Two enthusiasts of the “salt lake culture” were taking pictures of birds at the Yuncheng “salt lake” (运城盐池) when they accidentally discovered a number of clay moulds (模具) used to cast iron coins (铁钱) during the Northern Song dynasty (北宋 960-1127), according to an article published June 16, 2015 by the Yuncheng News Network (运城新闻网).
Because of its huge quantities of salt, the salt lake has historically been a valuable resource. Beginning in the Tang Dynasty (唐朝 618-907), a “Forbidden Wall” (禁墙) was built around the lake to protect this important source of tax revenue and to prevent stealing and smuggling.
While the wall no longer exists, it is fortunate that a few old and rare photographs have survived which show the wall’s gates.
This photograph, which is in the archives of the Smithsonian Institution (史密森学会), shows one of the wall’s gates seen by the Robert Sterling Clark expedition in 1908-1909. Also, the undated photograph in this article shows the wall’s middle gate (中禁门).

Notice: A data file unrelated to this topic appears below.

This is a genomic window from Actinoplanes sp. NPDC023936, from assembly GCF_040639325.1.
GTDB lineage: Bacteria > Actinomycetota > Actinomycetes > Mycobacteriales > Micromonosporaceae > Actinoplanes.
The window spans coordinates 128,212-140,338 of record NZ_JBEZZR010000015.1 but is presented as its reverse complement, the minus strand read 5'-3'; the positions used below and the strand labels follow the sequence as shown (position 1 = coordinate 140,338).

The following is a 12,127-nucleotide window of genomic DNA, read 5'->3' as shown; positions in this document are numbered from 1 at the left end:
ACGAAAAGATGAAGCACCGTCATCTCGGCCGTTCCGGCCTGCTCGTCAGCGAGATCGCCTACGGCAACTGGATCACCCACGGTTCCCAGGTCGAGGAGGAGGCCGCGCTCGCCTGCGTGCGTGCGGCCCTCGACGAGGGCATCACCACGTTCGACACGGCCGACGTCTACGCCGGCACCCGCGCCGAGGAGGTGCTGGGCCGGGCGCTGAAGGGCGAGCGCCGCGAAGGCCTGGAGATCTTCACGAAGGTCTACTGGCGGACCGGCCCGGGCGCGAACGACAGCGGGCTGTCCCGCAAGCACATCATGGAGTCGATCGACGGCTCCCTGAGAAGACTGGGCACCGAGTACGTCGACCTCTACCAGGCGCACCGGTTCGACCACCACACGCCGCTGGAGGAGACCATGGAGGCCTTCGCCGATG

The image above shows Mr. Jing Xiaoxiong (景晓雄) and Mr. Zhang Xiaobie (张小别) who are credited with discovering the coin moulds at the Yuncheng salt lake.
They recovered more than 500 moulds although many are in poor condition.
Inscriptions on the coin moulds include chong ning tong bao (崇宁通宝), zheng he tong bao (政和通宝) and zheng he zhong bao (政和重宝) written in seal script (篆体), as well as da guan tong bao (大观通宝) and yuan feng tong bao (元丰通宝).
As can be clearly seen in the above image, the inscription is chong ning tong bao (崇宁通宝) which indicates that this mould was used to cast iron coins during the years 1102-1106 of the reign of Emperor Huizong (宋徽宗) of the Northern Song dynasty.
The image above displays 26 of the coin moulds.
The inscriptions are still very distinct.
The inscriptions on the clay moulds in the image above are identified in the article as “chong ning tong bao (崇宁通宝), zheng he zhong bao (政和重宝), zheng he tong bao (政和通宝), and yuan feng tong bao (元丰通宝)”.
However, the inscription on the mould at the far right appears to me to be da guan tong bao (大观通宝).
The discovery of the coin moulds is actually quite puzzling.
Yuncheng was known as Hedong (河东) in ancient times. According to historical documents, Hedong did not have a mint during the Song dynasty. Furthermore, no ruins of any mint have ever been discovered in the area.
The discovery of the clay moulds will encourage further study of Song dynasty ruins in the Yuncheng area in the search for an ancient coin mint.